The majority of things we make are little prototypes that make us smile to work on. This would be one of those things, we’re setting out to drop the player into the middle of a realistic-ish environment filled with different types of fauna and flora.
At the time of writing, we’ve created a system that uses multiple levels of noise generators to feed into the Unity terrain system, some of the noise generates the heights of the world, some generate the grass and some generate the trees. All of the parameters for the generator are exposed to the designers, allowing them to create varied landscapes without having to code anything.
The end goal would be to let a player press a “generate” button and be dropped into a landscape with its own little ecosystem.
As this is a prototype and we don’t have any in-house artists working with us yet, we decided to pick up an artwork pack on the Unity asset store to give us a nice spread of artwork to work with for our procedural tests. It turns out, there are some lovely looking packs out there, we went with the Nature Pack 2.0.
By using that as a base, we would then have the ability to be free to just code the environments and tweak the visuals to get the style we are looking for, without having to wait for an artist to be available to work with us. Not to mention it gives us a great springboard to work from.
I didn’t actually take any screenshots when the world was just generating the height map, however I do have one just after we added the trees, so there’s that.
To generate the height map, we actually created a separate thread which has a worker process running on it. All that separate thread does is fill a 2D array (X,Z position) with a pass of perlin noise, once that process is completed it dispatches an event to the main thread saying its completed, where it is then picked up and processed into the terrain height map. Ideally we would be doing this completely on another thread, but given that anything that interacts with the Unity Engine needs to be on the main thread, this felt like a good idea to bypass the major lag that filling a giant array would incur.
Our first attempt at trying to create a generator only allowed us to drop trees into the world along with a little bit of grass, this was enough to create a forest environment, however it looked pretty once you had ran around it for a bit.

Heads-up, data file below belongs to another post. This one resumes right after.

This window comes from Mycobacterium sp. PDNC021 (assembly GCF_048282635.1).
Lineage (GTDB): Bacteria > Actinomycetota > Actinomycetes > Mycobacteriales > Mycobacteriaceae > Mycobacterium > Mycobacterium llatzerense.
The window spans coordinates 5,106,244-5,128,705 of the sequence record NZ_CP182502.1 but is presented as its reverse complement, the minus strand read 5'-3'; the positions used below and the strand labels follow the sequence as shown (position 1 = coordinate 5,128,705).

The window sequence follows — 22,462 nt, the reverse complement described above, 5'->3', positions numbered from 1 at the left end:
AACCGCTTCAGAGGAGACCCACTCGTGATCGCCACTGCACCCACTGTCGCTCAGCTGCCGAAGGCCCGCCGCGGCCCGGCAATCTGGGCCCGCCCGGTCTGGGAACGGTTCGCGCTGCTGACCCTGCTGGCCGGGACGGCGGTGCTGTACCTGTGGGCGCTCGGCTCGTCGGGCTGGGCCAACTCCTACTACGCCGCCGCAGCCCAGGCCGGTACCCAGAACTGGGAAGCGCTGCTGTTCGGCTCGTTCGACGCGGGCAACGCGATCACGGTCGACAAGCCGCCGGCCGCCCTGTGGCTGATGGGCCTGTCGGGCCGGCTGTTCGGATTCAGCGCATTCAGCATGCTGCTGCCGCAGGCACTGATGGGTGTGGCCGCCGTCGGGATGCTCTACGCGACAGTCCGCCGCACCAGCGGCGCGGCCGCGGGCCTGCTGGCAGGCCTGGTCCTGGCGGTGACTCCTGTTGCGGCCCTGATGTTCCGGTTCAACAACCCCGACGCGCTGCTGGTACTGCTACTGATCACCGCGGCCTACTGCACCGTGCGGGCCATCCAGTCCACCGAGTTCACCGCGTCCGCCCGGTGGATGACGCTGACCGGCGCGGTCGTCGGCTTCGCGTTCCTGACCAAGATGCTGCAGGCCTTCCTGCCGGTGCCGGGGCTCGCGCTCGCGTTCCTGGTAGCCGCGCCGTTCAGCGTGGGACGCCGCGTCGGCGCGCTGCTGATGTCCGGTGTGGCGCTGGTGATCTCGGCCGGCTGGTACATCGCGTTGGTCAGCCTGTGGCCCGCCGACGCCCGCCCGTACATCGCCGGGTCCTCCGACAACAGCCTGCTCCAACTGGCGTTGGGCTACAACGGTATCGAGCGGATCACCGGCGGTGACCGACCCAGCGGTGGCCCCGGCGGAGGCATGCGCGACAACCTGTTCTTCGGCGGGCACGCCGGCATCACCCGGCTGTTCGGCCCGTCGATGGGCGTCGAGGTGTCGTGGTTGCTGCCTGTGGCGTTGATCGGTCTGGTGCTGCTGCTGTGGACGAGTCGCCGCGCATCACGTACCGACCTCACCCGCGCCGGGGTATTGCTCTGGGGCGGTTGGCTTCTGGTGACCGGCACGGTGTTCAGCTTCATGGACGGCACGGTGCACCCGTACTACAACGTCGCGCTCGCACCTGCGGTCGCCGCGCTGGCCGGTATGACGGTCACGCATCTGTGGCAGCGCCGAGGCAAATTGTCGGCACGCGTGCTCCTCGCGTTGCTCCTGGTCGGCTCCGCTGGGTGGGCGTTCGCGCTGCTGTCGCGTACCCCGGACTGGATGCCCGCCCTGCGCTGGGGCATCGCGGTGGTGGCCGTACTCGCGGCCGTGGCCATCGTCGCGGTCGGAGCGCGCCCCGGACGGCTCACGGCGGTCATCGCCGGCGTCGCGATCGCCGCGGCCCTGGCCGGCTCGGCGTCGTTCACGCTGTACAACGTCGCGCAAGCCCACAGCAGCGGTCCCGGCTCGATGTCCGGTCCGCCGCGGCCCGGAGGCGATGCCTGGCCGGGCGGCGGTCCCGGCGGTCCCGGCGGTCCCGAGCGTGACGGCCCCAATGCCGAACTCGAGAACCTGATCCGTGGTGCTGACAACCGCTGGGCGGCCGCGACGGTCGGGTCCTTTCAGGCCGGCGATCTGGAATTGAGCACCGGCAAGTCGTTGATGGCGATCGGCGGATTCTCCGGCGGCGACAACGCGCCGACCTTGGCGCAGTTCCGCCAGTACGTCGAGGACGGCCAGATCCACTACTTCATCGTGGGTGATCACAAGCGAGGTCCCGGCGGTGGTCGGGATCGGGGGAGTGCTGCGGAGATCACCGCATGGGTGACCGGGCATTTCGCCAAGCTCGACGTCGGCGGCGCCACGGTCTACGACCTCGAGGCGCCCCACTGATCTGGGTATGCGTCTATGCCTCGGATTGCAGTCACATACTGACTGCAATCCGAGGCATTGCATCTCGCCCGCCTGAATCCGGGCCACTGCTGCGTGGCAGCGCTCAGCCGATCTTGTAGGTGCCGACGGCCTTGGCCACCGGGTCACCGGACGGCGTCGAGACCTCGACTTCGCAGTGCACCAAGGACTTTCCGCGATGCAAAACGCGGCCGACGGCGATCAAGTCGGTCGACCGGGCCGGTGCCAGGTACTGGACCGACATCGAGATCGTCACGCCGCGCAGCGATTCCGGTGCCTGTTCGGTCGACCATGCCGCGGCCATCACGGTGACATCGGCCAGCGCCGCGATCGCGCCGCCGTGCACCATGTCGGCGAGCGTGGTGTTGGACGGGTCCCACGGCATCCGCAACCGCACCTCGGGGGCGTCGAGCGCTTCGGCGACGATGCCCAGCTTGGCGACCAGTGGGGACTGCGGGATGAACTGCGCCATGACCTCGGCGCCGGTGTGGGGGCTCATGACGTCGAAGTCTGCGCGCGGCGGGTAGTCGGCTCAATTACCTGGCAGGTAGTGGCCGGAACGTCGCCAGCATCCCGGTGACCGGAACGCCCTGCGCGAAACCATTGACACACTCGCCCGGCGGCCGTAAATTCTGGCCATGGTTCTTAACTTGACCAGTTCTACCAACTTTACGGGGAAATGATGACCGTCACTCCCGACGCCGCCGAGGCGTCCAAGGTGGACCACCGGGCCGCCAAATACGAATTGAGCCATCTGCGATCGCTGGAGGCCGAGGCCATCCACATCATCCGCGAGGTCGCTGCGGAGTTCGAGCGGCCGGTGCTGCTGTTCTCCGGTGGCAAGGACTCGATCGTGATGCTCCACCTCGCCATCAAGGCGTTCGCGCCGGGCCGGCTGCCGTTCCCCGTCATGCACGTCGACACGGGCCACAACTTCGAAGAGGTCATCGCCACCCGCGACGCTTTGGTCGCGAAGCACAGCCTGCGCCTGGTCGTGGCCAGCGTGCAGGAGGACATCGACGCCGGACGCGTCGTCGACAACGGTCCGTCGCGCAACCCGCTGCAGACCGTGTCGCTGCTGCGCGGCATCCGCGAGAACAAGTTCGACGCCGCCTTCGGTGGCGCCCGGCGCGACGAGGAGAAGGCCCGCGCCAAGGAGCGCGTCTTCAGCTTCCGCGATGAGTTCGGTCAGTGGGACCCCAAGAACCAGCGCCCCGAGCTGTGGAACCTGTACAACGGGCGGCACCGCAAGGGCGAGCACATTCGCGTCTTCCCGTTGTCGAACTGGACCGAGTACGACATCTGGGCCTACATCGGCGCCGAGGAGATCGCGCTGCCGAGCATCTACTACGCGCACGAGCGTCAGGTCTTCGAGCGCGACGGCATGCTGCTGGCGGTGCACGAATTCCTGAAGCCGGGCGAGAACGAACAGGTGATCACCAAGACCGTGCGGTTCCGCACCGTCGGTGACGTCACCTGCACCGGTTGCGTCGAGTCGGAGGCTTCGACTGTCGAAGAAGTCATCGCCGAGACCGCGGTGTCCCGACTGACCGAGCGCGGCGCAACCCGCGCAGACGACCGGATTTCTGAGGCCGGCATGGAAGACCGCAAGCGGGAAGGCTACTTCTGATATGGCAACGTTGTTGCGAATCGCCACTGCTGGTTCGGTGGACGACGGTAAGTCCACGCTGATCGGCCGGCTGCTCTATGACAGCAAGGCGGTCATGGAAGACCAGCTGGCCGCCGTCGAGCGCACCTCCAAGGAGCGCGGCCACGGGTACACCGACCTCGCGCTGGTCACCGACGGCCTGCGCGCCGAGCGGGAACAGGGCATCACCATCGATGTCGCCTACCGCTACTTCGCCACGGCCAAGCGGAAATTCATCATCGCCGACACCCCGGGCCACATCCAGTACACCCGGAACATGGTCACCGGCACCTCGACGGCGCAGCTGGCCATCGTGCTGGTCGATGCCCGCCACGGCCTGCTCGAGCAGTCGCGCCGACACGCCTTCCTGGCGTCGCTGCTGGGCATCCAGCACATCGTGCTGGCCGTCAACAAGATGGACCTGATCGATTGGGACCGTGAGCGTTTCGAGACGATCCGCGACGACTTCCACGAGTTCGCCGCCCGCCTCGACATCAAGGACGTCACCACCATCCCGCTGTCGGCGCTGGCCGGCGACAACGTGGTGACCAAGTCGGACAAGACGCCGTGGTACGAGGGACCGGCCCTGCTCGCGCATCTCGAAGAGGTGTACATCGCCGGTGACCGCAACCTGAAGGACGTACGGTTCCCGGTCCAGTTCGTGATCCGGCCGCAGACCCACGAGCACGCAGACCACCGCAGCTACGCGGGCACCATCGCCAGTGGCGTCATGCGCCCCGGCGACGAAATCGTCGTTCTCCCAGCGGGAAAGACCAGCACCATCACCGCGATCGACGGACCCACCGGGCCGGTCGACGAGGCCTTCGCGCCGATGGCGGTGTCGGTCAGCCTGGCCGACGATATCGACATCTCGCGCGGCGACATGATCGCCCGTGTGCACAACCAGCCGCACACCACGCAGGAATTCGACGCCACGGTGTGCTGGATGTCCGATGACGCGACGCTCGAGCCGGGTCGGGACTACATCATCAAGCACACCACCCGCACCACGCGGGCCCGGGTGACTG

It looked lifeless, sure we had trees that sway in the wind, but it didn’t feel alive at all. We still hadn’t sorted out the colour toning, skybox or any of the effects at this point.
As above, we created a separate worker thread to generate an array and then fill it with several layers of perlin noise (per type of tree) and then dispatch that back to the main thread to process.
Getting them to generate in a random fashion without looking terrible was quite fun to balance out. We settled with a system that lets us define a maximum number of detail elements within a cell, that cell then grabs at random a flower or grass from a weighted list (which is populated via a biome type)
We accidently created the world to the right, each cell had been taken over by one specific type of flower and it refused to spread beyond that cell, leading to this patch work world. At this point we had sorted out the fog for the world as well as the tree placement system.
The fog is tied to the time of day, so as time progresses the sun travels through the sky and causes the colour change. It’s fairly basic right now, however once we start adding in weather effects that will be further tweaked to give a better effect.
Atmospheric scattering looks awesome during the day, however at night it leaves the sky a bit empty. To resolve this, we wrote our own shader on-top of the scattering shader, all the shader had to do was show stars in the sky if the sun is below the horizon line. It turns out modifying the shader was very straight forward and only required a simple cube map to represent the stars in the evening which leaves us with a very nice effect.
In terms of the evening lighting, we use a separate directional light which rotates opposite to the sun and is only activated during the evenings, it adds a very slight light blue tint to the scene to mimic moonlight.
Now we have a nice base world to play with, now we are in the process of adding animals to the world. At the moment we have a nice flocking bird AI as well as some basic deers which wander the landscape towards no particular location.
The next step will be herding the deer together to make sure they wander together in search of food, whilst having predators tracking them down and eating them. More to come in the following blogs for that though.